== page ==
You are currently viewing Doubt: The Painful Reality About The Path To Healing.

Doubt: The Painful Reality About The Path To Healing.

“When you doubt your power, you give power to your doubt.” -Honore de Balzac

Ever since I was little I have trusted myself. If I dreamed it, I could do it. I felt so free, like I could conquer the world. Shortly after my fourteenth birthday, I found my dad dead in our backyard. That is when my biggest doubts started to creep in. Everything I was experiencing didn’t seem real. Why would my dad commit suicide? How come he left me? Why didn’t he tell me what he was going through? How was I ever going to get through this?

What does doubt sound like?

“Always trust yourself more than you doubt yourself.” – Unknown

When we get stuck in patterns of focusing on our weaknesses and fears, doubt fills us. We forget about our strengths. Doubt sounds like “I can’t,” “I won’t be able to,” “I shouldn’t,” “What will they think?, “What if I fail?” When we start to question ourselves from a place of fear, we lose trust in our ability to overcome. I was afraid to feel pain. I shut down. If it involved feeling uncomfortable, I wasn’t going to let it in.

Why do we let doubt take over?

“The moment you doubt that you can fly, you cease for ever to be able to do it.” – J.M. Barrie

We live in a society that values the extraordinary. We measure success by the outside. How big your house is, what kind of car you drive, how much money you make, what your body looks like, how busy you are, etc. We get trapped in comparison and forget about all the things we possess on the inside, which are the things that matter the most. When we can’t see our own good qualities, it’s difficult to believe that we are capable of doing hard things or that we are worthy exactly the way we are. We doubt ourselves and assume we won’t measure up.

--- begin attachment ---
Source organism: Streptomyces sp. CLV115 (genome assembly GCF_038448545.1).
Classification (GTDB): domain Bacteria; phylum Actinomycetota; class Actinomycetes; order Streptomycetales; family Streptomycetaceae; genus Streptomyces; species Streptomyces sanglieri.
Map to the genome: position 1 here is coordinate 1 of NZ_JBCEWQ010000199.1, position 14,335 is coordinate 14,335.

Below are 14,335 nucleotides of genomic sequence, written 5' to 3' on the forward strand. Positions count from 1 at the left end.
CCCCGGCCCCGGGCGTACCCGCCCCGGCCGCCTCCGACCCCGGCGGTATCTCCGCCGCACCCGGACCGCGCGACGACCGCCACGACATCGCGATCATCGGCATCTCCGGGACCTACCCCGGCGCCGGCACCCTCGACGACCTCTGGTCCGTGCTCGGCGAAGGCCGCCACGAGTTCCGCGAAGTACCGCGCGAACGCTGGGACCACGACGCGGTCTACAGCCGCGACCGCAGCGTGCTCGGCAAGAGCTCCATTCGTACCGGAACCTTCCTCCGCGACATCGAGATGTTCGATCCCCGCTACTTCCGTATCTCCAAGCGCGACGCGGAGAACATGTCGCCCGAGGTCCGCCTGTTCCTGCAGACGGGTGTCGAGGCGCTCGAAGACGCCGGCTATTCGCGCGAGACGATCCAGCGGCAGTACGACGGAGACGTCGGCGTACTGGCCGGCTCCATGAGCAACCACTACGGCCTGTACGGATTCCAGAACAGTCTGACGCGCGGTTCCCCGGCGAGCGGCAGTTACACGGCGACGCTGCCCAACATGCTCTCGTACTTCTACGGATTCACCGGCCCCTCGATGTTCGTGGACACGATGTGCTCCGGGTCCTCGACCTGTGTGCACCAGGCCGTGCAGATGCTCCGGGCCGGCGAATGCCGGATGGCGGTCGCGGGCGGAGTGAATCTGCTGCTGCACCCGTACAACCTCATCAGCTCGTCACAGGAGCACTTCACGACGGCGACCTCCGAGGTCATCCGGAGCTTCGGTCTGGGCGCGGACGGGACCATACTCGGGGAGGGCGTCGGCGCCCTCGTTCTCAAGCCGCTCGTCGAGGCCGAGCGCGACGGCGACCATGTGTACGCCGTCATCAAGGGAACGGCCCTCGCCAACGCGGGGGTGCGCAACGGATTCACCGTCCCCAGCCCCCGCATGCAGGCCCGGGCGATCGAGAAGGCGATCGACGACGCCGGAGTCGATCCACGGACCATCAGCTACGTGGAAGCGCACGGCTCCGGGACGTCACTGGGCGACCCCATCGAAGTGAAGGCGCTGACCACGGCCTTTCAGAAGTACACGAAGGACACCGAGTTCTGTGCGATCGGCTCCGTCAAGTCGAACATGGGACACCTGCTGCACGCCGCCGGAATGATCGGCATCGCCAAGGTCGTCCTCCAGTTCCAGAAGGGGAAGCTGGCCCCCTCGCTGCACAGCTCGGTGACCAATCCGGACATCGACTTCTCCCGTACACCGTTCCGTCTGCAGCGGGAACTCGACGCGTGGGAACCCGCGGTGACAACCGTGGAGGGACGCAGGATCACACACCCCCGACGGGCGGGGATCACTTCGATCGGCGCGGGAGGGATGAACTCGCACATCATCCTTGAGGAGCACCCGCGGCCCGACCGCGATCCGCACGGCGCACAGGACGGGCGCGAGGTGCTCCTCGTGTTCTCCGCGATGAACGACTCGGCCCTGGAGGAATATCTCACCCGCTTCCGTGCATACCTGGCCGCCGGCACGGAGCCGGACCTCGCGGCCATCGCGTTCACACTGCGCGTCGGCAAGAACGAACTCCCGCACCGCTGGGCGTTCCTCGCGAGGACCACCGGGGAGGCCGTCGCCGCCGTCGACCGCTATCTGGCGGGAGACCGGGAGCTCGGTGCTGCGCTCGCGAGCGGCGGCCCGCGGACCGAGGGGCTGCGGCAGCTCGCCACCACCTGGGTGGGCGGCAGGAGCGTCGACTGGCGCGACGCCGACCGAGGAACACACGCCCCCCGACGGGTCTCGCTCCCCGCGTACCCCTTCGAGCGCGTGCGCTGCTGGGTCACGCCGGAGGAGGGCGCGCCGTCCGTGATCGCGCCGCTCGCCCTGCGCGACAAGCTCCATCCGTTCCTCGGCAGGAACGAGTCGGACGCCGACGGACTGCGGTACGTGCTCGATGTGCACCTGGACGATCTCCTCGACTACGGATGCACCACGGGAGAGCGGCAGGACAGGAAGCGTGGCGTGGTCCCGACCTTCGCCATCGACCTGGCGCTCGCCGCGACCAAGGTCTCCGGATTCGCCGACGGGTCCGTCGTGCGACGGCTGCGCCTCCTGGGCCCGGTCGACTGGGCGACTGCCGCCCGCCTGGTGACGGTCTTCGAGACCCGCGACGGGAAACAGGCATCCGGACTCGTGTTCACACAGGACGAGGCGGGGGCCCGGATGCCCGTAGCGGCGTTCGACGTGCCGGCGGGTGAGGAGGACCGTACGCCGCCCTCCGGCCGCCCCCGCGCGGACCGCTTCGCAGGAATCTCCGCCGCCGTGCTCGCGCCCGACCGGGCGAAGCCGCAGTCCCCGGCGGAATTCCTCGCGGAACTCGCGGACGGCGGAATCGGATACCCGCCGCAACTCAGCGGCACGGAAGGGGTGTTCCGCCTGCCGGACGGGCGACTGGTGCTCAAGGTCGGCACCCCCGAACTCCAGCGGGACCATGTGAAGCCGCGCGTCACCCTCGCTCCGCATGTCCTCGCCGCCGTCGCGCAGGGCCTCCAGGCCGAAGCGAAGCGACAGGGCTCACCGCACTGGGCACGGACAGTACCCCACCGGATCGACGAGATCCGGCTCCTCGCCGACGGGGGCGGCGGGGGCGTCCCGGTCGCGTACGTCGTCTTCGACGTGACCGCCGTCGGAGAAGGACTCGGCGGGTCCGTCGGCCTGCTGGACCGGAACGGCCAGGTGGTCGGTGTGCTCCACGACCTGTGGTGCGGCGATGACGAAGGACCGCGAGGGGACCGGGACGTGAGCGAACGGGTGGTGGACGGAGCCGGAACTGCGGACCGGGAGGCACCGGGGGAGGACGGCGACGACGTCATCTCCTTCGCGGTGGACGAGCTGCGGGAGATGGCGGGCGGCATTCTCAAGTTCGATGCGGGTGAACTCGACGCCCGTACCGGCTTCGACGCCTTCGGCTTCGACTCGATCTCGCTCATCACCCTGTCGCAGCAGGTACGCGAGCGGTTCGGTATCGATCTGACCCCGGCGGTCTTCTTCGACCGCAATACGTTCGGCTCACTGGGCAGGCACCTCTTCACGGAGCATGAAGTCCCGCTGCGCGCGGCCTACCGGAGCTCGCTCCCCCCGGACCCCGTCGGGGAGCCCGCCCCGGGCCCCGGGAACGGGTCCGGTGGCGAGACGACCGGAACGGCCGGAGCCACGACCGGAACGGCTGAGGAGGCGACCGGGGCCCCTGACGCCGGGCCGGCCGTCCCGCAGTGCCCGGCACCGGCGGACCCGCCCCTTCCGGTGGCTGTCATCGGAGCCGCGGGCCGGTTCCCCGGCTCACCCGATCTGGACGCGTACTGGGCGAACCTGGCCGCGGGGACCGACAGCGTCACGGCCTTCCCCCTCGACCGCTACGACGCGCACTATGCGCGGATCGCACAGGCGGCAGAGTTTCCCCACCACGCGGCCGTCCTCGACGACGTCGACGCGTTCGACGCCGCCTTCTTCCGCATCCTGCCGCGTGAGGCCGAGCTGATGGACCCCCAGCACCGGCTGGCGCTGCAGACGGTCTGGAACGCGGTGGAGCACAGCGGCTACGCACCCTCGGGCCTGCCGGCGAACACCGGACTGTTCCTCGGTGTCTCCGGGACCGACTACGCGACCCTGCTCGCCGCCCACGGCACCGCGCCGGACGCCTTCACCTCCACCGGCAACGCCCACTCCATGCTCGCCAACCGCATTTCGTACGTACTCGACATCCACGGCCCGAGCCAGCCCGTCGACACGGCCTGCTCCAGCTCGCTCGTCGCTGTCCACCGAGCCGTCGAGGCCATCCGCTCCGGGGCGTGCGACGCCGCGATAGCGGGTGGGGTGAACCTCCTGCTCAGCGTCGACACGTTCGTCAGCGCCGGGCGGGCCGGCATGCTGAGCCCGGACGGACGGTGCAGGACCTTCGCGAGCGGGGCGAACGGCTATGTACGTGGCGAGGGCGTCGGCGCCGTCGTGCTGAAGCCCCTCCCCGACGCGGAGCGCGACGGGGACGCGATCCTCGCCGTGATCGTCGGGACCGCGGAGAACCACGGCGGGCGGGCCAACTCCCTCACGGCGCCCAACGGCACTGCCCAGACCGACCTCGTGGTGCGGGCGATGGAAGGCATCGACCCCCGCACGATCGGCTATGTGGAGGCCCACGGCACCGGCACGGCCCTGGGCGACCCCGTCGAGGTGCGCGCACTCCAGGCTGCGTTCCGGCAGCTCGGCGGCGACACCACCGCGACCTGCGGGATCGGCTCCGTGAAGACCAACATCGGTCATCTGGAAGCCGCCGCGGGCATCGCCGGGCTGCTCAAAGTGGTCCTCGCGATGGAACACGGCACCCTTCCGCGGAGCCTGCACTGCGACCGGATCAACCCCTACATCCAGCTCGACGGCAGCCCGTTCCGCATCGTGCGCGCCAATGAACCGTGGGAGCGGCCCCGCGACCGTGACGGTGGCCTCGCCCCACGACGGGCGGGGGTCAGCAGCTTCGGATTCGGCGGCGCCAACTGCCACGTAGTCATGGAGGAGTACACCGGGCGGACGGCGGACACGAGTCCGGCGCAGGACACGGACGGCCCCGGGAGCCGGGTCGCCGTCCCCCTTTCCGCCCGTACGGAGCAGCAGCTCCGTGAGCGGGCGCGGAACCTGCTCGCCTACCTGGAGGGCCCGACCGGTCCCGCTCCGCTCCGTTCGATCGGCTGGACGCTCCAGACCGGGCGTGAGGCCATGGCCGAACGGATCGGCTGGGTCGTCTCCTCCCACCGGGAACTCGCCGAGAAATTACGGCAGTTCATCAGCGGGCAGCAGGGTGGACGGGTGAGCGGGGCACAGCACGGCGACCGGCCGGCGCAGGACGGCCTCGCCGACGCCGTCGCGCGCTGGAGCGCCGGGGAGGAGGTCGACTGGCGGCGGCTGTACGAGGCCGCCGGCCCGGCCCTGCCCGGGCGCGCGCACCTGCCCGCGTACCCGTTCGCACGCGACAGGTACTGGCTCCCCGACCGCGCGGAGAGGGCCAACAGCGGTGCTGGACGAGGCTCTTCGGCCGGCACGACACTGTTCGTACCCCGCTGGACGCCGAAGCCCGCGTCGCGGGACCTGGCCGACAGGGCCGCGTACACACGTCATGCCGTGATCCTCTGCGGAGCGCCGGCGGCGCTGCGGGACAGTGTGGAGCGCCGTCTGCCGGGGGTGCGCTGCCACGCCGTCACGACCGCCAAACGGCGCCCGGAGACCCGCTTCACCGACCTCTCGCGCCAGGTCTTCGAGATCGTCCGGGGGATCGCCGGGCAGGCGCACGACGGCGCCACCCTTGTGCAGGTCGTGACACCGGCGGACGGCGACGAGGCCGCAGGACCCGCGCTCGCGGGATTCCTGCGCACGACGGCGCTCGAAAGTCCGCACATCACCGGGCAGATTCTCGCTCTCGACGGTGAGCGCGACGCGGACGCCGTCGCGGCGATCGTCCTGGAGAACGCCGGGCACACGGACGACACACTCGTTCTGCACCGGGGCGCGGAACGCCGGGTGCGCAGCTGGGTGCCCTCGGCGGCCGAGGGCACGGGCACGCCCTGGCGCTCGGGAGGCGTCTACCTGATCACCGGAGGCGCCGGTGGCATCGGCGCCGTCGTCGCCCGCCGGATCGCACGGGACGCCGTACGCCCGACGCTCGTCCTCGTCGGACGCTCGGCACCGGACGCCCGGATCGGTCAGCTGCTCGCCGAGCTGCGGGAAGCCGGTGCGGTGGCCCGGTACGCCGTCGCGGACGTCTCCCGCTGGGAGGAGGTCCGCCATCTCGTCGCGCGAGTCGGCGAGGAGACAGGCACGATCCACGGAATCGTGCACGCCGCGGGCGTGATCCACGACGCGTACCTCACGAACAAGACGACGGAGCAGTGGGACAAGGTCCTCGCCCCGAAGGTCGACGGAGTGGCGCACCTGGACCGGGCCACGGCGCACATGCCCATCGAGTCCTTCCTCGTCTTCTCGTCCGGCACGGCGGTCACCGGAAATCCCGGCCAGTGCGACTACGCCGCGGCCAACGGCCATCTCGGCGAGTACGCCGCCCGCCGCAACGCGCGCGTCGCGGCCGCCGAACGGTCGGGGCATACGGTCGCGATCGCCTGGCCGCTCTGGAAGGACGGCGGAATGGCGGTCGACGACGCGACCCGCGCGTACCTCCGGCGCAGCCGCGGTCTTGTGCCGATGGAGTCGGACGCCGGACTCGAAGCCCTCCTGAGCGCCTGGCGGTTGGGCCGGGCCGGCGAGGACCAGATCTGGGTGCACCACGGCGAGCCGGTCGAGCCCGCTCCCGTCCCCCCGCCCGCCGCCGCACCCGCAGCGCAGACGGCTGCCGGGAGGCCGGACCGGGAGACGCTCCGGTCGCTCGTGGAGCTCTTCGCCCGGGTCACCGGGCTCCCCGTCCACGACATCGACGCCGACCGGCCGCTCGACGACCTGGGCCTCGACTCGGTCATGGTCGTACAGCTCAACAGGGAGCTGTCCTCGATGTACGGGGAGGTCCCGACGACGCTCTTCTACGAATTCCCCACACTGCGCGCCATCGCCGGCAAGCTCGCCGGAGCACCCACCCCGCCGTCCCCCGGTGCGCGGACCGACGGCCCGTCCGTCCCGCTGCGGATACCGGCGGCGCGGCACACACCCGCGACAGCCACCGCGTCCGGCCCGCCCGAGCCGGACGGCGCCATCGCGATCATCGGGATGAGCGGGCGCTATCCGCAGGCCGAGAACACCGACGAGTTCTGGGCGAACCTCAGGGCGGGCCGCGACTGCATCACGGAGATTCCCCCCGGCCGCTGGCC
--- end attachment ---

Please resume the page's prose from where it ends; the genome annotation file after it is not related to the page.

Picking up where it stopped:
Believing the inner critic.

“Don’t doubt yourself, there are plenty of people who will do that for you.” – Unknown

Naturally, all of the people I trusted had no idea what to say to me or how to handle their own grief. I started to doubt my own ability to heal. When you are the only girl in high school that you know of whose father committed suicide, that’s a big failure. All eyes are on you. You can feel the stares and hear the stories. It’s a really uncomfortable feeling. One you don’t want to share. Instead, I doubted myself and my feelings. I didn’t want anyone to know how much pain I was really in. What if something was wrong with me? Because I doubted my ability to heal, I pretended to be okay. I was listening to the wrong voice. The one that was telling me why I shouldn’t do things, why I wasn’t good enough and the one reminding me why I should be fearful.

Listen to the real voice within

“If you hear a voice within you say you cannot paint, then by all means paint and that voice will be silenced.” – Vincent Van Gogh

Self doubt fades when we connect with ourselves. When we slow down and get silent, that is when we can really hear. We can truly feel what is present and needs our attention. We can find clarity in our own truth. Truth is what heals us. Doubt is where we suffer.

The real path to healing.

“Whenever you find yourself doubting how far you can go, just remember how far you have come. Remember everything you have faced, all the battles you have won, and all the fears you have overcome.” -Unknown

It took me almost 30 years to stop letting self-doubt and fear guide my healing process. We have to feel the pain, no matter what that looks like from the outside or how long it takes. No matter what people say or how afraid you are, keep going and keep believing that healing is possible. You are worthy and you matter. Everything you need is already inside of you. Realize that you are the only thing standing in your way.

Amy Norris

Amy moved from the east coast in her early twenties to attend the Institute of Art in Denver. Little did she know how much she would love the area. She has been married to her husband for almost 20 years and together they are raising two bold and courageous teenagers in Loveland, CO. She works for a warmhearted non-profit and has been teaching yoga for over 10 years. Amy recently returned to her passion of writing, which fills her soul and gives her a voice to share her story through an authentic and raw heart. She hopes to inspire and enrich your life in this incredible community of women and remind you that you are so loved, always enough and oh so worthy in every way!

Leave a Reply